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Thread: Palette - Paint Brand Color Sample Sets

  1. #11
    Join Date
    Mar 2006
    Location
    Pacific Northwest
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    2,596
    Ka-Blam!!! Look-a-that fine pallet work. Thanks a ton Trurl. These are beautiful.

    Jim- Thanks for sharing your insight with us about the print and then paint aspect of working with digital colors. I have been toying with the idea of printing some of my originals on canvas and then painting further on them. This will allow me to use the digital tools I love (ArtRage) and then by painting more on top, I have an 'original' that is unique. I can then run prints in limited editions and it will be based on something that has a singular value as a piece of art.
    Be well,

    "Teach, Learn, Thrive"~DM


  2. #12
    Join Date
    Dec 2009
    Location
    Down under Down Under
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    9
    Trurl, thanks from a non-artist who is inspired by Artrage and the examples I've sen in the Forums to give ths digital delight a go.

    I'm also impressed with the generosity so many have displayed and the great cooperative spirit displayed by all forum posters.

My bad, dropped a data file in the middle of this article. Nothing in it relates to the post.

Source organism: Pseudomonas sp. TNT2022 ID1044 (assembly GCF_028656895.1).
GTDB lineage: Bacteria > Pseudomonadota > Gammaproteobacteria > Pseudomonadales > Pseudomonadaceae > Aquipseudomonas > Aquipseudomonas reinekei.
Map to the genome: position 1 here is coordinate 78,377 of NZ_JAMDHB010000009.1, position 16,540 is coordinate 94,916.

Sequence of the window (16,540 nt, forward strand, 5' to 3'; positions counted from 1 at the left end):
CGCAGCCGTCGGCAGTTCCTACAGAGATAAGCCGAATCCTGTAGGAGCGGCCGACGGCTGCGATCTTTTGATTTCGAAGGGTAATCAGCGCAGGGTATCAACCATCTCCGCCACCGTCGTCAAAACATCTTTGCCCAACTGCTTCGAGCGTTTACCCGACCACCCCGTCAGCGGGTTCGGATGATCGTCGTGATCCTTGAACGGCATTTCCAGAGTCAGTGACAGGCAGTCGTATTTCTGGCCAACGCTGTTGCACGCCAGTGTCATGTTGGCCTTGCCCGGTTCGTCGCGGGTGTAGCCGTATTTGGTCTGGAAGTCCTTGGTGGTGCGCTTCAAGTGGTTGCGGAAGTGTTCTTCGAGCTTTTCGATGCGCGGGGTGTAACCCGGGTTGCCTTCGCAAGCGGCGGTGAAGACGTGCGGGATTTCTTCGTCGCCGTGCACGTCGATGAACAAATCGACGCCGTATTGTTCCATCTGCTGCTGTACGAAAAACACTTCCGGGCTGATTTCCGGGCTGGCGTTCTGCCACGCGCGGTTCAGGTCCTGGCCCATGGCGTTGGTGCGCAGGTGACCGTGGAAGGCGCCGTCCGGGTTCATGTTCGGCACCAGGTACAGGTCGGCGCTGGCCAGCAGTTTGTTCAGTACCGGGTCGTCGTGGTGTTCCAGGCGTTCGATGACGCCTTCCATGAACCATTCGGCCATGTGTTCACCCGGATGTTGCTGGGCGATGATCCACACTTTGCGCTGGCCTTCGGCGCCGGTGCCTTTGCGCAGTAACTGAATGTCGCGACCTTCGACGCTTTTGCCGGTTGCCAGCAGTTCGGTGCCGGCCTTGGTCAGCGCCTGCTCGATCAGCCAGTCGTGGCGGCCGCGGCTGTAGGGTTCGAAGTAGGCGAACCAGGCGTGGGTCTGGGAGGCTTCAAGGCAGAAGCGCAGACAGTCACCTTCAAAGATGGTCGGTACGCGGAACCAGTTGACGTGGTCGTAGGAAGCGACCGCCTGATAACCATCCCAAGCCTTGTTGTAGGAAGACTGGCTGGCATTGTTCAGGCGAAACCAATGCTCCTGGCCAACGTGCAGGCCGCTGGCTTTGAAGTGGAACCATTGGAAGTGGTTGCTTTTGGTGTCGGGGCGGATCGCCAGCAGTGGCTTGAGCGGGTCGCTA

I've been a Member and a moderator of quite a few and rarely seen one where everyone maintains such a good atmosphere.

    John Williams

  3. #13
    Join Date
    Feb 2009
    Location
    Concord, California
    Posts
    6,845
    Jim Gahl, a good review, and I have a question: While it's true the colors won't ever look "dead on" on most monitors calibrated or not, isn't it (or is it not) true that if the colors swatches are input into the computer software and system at the right (true) gamuts and then selected by the artist the "true" color will be in the file used for prepress conversion? In other words, the color on the monitor won't be right, but the information in the file will be "right"?